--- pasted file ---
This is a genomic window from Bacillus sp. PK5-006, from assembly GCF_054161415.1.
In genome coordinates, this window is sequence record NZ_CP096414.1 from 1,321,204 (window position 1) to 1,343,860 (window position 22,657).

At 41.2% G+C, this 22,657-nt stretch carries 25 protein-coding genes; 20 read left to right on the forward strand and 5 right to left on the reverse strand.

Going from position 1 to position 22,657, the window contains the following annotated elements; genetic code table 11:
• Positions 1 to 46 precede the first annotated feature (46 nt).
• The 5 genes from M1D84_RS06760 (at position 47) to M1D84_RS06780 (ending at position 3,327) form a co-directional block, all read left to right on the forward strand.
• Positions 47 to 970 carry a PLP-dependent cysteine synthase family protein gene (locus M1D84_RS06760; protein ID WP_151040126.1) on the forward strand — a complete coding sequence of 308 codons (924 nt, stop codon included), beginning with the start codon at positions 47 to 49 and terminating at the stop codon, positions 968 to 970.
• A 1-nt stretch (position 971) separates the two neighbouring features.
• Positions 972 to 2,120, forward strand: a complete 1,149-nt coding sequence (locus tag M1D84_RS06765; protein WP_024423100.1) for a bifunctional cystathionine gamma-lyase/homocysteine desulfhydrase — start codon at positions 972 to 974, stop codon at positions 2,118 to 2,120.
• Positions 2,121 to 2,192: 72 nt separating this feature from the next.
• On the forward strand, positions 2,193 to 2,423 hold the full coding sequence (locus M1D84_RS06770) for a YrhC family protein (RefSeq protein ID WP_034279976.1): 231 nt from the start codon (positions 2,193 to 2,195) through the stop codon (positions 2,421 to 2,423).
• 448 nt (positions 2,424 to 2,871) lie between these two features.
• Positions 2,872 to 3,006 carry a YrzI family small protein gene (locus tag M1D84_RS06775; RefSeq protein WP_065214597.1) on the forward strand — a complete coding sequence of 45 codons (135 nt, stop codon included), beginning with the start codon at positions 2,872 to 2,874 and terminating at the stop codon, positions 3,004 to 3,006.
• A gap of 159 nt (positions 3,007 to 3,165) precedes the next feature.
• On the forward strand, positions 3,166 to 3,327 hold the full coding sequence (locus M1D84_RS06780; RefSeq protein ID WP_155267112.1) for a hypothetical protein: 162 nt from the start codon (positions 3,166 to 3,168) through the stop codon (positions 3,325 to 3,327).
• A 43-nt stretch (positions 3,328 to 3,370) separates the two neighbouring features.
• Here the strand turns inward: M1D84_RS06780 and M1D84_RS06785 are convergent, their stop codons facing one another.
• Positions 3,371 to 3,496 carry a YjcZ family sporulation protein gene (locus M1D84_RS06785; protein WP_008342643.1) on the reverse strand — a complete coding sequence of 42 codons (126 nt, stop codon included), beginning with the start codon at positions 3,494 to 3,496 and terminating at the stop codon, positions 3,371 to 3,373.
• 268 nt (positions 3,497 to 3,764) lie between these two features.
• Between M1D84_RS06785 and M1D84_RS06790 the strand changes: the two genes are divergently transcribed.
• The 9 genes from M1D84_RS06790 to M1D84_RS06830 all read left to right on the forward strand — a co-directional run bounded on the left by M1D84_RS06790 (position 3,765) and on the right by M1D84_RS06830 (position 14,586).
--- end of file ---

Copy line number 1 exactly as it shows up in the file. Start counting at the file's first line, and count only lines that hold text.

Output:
This is a genomic window from Bacillus sp. PK5-006, from assembly GCF_054161415.1.